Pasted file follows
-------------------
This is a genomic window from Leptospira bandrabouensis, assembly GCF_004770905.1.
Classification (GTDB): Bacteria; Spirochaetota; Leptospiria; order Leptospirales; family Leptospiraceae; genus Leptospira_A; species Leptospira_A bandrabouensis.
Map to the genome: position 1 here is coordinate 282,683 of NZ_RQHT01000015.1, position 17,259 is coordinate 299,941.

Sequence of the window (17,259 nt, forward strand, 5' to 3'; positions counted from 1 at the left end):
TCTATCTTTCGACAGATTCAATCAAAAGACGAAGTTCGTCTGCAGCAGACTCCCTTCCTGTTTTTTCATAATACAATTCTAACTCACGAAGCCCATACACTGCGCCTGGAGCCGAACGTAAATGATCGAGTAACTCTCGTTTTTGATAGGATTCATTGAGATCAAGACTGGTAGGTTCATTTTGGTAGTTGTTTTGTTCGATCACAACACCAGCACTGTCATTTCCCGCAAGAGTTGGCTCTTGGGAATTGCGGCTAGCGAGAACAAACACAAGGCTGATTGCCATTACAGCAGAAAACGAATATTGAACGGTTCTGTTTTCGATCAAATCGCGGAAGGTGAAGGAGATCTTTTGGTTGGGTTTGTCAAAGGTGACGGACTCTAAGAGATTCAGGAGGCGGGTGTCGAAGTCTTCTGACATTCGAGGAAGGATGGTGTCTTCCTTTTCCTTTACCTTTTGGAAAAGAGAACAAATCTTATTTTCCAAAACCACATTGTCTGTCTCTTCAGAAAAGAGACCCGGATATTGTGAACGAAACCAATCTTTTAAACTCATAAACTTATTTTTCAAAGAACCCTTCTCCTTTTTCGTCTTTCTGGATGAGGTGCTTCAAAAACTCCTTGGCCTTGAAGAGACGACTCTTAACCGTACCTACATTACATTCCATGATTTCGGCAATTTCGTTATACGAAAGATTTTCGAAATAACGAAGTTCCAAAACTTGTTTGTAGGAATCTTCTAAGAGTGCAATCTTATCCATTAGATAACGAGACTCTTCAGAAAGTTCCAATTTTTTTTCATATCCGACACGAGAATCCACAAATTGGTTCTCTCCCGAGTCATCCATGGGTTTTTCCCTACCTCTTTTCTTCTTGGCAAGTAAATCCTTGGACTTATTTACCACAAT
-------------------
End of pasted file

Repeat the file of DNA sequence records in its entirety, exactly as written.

This is a genomic window from Leptospira bandrabouensis, assembly GCF_004770905.1.
Classification (GTDB): Bacteria; Spirochaetota; Leptospiria; order Leptospirales; family Leptospiraceae; genus Leptospira_A; species Leptospira_A bandrabouensis.
Map to the genome: position 1 here is coordinate 282,683 of NZ_RQHT01000015.1, position 17,259 is coordinate 299,941.

Sequence of the window (17,259 nt, forward strand, 5' to 3'; positions counted from 1 at the left end):
TCTATCTTTCGACAGATTCAATCAAAAGACGAAGTTCGTCTGCAGCAGACTCCCTTCCTGTTTTTTCATAATACAATTCTAACTCACGAAGCCCATACACTGCGCCTGGAGCCGAACGTAAATGATCGAGTAACTCTCGTTTTTGATAGGATTCATTGAGATCAAGACTGGTAGGTTCATTTTGGTAGTTGTTTTGTTCGATCACAACACCAGCACTGTCATTTCCCGCAAGAGTTGGCTCTTGGGAATTGCGGCTAGCGAGAACAAACACAAGGCTGATTGCCATTACAGCAGAAAACGAATATTGAACGGTTCTGTTTTCGATCAAATCGCGGAAGGTGAAGGAGATCTTTTGGTTGGGTTTGTCAAAGGTGACGGACTCTAAGAGATTCAGGAGGCGGGTGTCGAAGTCTTCTGACATTCGAGGAAGGATGGTGTCTTCCTTTTCCTTTACCTTTTGGAAAAGAGAACAAATCTTATTTTCCAAAACCACATTGTCTGTCTCTTCAGAAAAGAGACCCGGATATTGTGAACGAAACCAATCTTTTAAACTCATAAACTTATTTTTCAAAGAACCCTTCTCCTTTTTCGTCTTTCTGGATGAGGTGCTTCAAAAACTCCTTGGCCTTGAAGAGACGACTCTTAACCGTACCTACATTACATTCCATGATTTCGGCAATTTCGTTATACGAAAGATTTTCGAAATAACGAAGTTCCAAAACTTGTTTGTAGGAATCTTCTAAGAGTGCAATCTTATCCATTAGATAACGAGACTCTTCAGAAAGTTCCAATTTTTTTTCATATCCGACACGAGAATCCACAAATTGGTTCTCTCCCGAGTCATCCATGGGTTTTTCCCTACCTCTTTTCTTCTTGGCAAGTAAATCCTTGGACTTATTTACCACAAT